Sanctification-How the Sinner is Made Holy

The Bible's teaching on sanctification, or becoming holy, is wide and deep and beyond a full treatment in the junk drawer.  There are several views on the subject so for those interested I refer you to the discussion in the book Five Views on Sanctification edited by Stan Gundry.  The following will simply be a summary of the biblical teaching about how sinners becoming more saintly-in a real, not religious, sense of the term.  A quick definition is in order-this one is from the late Anthony Hoekema and I find it covers the breadth of the topic concisely:

We may define sanctification as that gracious operation of the Holy Spirit, involving our responsible participation, by which he delivers us from the pollution of sin, renews our entire nature according to the image of God, and enables us to live lives that are pleasing to Him.4

Many see sanctification as a work of God which takes place over time but begins at a definitive point in a person's life.  We will discuss it in these two ways, new life given and life change over time.  To these we now turn.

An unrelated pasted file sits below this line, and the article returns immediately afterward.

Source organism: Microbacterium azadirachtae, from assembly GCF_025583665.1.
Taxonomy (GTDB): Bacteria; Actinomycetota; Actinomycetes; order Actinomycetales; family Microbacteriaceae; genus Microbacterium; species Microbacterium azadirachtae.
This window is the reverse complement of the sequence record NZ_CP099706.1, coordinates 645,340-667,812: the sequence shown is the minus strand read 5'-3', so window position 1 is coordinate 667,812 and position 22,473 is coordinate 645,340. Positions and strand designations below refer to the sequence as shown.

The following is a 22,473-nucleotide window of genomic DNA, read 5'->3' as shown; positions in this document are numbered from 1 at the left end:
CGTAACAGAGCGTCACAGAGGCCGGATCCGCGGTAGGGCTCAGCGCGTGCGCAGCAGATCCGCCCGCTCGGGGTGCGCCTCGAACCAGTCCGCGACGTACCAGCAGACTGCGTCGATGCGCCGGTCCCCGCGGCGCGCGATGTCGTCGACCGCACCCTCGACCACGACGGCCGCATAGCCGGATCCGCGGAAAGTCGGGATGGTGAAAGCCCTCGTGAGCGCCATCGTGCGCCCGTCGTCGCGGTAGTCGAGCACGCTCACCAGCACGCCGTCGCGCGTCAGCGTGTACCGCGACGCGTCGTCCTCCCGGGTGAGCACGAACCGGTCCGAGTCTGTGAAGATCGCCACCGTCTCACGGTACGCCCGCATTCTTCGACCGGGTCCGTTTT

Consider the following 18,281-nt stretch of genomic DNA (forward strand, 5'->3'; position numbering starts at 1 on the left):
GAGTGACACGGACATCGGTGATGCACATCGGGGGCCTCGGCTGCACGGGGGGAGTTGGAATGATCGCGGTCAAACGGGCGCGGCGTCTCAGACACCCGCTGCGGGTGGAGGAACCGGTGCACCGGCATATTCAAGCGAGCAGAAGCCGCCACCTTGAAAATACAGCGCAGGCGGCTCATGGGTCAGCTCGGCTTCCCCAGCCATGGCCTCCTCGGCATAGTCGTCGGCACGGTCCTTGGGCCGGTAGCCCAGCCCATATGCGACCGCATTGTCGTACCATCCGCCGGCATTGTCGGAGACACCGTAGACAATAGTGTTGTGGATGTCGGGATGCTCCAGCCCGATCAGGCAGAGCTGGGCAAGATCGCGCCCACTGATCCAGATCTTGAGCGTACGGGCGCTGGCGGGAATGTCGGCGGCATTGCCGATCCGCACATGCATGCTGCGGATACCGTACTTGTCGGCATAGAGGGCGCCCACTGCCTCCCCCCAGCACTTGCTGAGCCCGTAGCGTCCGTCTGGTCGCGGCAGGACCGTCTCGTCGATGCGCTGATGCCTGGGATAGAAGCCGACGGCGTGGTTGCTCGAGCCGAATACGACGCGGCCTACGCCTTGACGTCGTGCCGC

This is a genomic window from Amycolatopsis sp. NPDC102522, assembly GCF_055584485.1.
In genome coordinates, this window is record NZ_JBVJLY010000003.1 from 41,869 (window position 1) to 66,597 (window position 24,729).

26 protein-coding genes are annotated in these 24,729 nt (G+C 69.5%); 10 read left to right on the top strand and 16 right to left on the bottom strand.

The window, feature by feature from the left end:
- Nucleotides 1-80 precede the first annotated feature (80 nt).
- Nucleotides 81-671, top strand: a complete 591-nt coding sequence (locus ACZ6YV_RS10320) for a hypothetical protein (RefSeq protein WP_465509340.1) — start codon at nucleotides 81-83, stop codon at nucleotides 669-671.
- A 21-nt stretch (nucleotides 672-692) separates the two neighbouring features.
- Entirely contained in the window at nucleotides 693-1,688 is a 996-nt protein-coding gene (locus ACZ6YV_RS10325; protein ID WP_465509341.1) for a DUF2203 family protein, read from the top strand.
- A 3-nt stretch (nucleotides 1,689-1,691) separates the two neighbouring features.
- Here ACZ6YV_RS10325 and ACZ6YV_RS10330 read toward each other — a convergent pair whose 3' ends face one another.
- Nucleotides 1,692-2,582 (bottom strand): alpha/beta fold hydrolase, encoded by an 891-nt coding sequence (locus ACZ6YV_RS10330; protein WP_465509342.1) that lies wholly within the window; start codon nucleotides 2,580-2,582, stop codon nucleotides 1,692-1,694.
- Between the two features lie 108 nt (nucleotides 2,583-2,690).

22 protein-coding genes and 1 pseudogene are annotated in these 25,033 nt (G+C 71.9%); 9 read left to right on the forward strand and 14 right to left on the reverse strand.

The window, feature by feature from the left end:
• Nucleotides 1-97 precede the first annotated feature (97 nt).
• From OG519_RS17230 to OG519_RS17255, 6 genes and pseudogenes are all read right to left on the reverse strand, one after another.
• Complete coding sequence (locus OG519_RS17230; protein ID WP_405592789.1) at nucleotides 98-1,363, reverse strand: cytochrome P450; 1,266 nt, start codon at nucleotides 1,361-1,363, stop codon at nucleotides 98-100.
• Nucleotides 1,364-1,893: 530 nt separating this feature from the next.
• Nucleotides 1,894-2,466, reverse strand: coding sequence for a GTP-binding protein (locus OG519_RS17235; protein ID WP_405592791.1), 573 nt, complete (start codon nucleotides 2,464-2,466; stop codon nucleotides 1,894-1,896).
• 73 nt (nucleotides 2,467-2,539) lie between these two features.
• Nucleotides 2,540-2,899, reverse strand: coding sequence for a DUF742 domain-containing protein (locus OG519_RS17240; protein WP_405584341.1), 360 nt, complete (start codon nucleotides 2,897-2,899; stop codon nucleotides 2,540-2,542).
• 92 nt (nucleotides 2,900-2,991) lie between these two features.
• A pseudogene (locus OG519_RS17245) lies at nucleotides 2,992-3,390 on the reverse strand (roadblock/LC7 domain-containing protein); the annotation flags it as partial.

New Life Given

When a person gives her sin to Jesus, begins to trust him alone and his work on the cross for them for her sins, she becomes a Christian, a person forgiven by and reconciled to God.  At this point many things take place which the Bible describes in beautiful language.  The person experiences a new birth (John 3:5), he becomes a new creation (2 Corinthians 5:17, Galatians 6:11-15) and is set free from slavery to sin to walk in newness of life (Romans 6).  All of this is done by God, by his grace, through the work of Jesus on the cross and the Holy Spirit's direct regenerating power.  This is a work of God the Trinity and is not a result of the believers own efforts, it is something accomplished for her and applied to her.